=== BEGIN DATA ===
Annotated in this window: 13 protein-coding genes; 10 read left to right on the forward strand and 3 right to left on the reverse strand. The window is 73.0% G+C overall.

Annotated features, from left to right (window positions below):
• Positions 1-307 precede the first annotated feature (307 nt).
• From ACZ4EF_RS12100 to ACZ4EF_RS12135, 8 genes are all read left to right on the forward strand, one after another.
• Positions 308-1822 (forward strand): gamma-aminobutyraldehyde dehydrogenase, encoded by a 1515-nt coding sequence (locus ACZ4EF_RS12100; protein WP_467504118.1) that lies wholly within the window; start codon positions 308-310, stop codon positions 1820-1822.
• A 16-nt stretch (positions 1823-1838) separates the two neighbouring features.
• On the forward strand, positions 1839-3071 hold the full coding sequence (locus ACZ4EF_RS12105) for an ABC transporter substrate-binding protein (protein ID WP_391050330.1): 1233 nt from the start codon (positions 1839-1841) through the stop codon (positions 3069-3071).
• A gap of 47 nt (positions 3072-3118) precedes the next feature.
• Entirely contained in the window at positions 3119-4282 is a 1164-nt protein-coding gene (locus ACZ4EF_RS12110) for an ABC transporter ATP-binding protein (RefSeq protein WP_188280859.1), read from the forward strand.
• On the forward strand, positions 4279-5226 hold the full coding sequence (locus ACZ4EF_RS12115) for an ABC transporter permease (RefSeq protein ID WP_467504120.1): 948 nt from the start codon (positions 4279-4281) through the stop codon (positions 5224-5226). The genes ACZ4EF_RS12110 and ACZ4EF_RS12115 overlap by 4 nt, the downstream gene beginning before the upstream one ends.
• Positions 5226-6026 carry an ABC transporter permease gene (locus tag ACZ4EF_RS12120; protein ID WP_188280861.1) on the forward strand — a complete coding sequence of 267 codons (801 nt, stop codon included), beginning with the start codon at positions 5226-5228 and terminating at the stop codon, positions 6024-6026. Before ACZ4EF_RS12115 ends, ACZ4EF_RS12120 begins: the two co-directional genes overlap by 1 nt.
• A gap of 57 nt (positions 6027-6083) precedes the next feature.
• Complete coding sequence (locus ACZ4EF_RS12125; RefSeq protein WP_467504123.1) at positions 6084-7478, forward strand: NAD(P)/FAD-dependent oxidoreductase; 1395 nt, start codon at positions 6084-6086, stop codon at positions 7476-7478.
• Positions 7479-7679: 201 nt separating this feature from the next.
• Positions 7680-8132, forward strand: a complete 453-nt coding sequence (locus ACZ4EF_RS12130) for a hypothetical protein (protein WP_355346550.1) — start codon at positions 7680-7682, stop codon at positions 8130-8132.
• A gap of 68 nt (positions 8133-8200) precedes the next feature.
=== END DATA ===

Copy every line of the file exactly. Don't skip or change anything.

Annotated in this window: 13 protein-coding genes; 10 read left to right on the forward strand and 3 right to left on the reverse strand. The window is 73.0% G+C overall.

Annotated features, from left to right (window positions below):
• Positions 1-307 precede the first annotated feature (307 nt).
• From ACZ4EF_RS12100 to ACZ4EF_RS12135, 8 genes are all read left to right on the forward strand, one after another.
• Positions 308-1822 (forward strand): gamma-aminobutyraldehyde dehydrogenase, encoded by a 1515-nt coding sequence (locus ACZ4EF_RS12100; protein WP_467504118.1) that lies wholly within the window; start codon positions 308-310, stop codon positions 1820-1822.
• A 16-nt stretch (positions 1823-1838) separates the two neighbouring features.
• On the forward strand, positions 1839-3071 hold the full coding sequence (locus ACZ4EF_RS12105) for an ABC transporter substrate-binding protein (protein ID WP_391050330.1): 1233 nt from the start codon (positions 1839-1841) through the stop codon (positions 3069-3071).
• A gap of 47 nt (positions 3072-3118) precedes the next feature.
• Entirely contained in the window at positions 3119-4282 is a 1164-nt protein-coding gene (locus ACZ4EF_RS12110) for an ABC transporter ATP-binding protein (RefSeq protein WP_188280859.1), read from the forward strand.
• On the forward strand, positions 4279-5226 hold the full coding sequence (locus ACZ4EF_RS12115) for an ABC transporter permease (RefSeq protein ID WP_467504120.1): 948 nt from the start codon (positions 4279-4281) through the stop codon (positions 5224-5226). The genes ACZ4EF_RS12110 and ACZ4EF_RS12115 overlap by 4 nt, the downstream gene beginning before the upstream one ends.
• Positions 5226-6026 carry an ABC transporter permease gene (locus tag ACZ4EF_RS12120; protein ID WP_188280861.1) on the forward strand — a complete coding sequence of 267 codons (801 nt, stop codon included), beginning with the start codon at positions 5226-5228 and terminating at the stop codon, positions 6024-6026. Before ACZ4EF_RS12115 ends, ACZ4EF_RS12120 begins: the two co-directional genes overlap by 1 nt.
• A gap of 57 nt (positions 6027-6083) precedes the next feature.
• Complete coding sequence (locus ACZ4EF_RS12125; RefSeq protein WP_467504123.1) at positions 6084-7478, forward strand: NAD(P)/FAD-dependent oxidoreductase; 1395 nt, start codon at positions 6084-6086, stop codon at positions 7476-7478.
• Positions 7479-7679: 201 nt separating this feature from the next.
• Positions 7680-8132, forward strand: a complete 453-nt coding sequence (locus ACZ4EF_RS12130) for a hypothetical protein (protein WP_355346550.1) — start codon at positions 7680-7682, stop codon at positions 8130-8132.
• A gap of 68 nt (positions 8133-8200) precedes the next feature.